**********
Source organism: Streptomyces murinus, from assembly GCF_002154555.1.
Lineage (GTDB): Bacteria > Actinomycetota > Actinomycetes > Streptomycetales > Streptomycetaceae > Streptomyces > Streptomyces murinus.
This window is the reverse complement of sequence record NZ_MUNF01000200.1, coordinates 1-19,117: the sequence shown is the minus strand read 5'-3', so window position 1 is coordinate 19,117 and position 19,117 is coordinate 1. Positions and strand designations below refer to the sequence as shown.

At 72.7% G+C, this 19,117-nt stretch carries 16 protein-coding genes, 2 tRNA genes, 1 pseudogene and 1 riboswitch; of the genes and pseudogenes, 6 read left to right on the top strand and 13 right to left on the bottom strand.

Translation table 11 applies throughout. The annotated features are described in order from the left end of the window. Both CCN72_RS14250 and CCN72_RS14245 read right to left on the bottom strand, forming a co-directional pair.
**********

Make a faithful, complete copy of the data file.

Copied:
Source organism: Streptomyces murinus, from assembly GCF_002154555.1.
Lineage (GTDB): Bacteria > Actinomycetota > Actinomycetes > Streptomycetales > Streptomycetaceae > Streptomyces > Streptomyces murinus.
This window is the reverse complement of sequence record NZ_MUNF01000200.1, coordinates 1-19,117: the sequence shown is the minus strand read 5'-3', so window position 1 is coordinate 19,117 and position 19,117 is coordinate 1. Positions and strand designations below refer to the sequence as shown.

At 72.7% G+C, this 19,117-nt stretch carries 16 protein-coding genes, 2 tRNA genes, 1 pseudogene and 1 riboswitch; of the genes and pseudogenes, 6 read left to right on the top strand and 13 right to left on the bottom strand.

Translation table 11 applies throughout. The annotated features are described in order from the left end of the window. Both CCN72_RS14250 and CCN72_RS14245 read right to left on the bottom strand, forming a co-directional pair.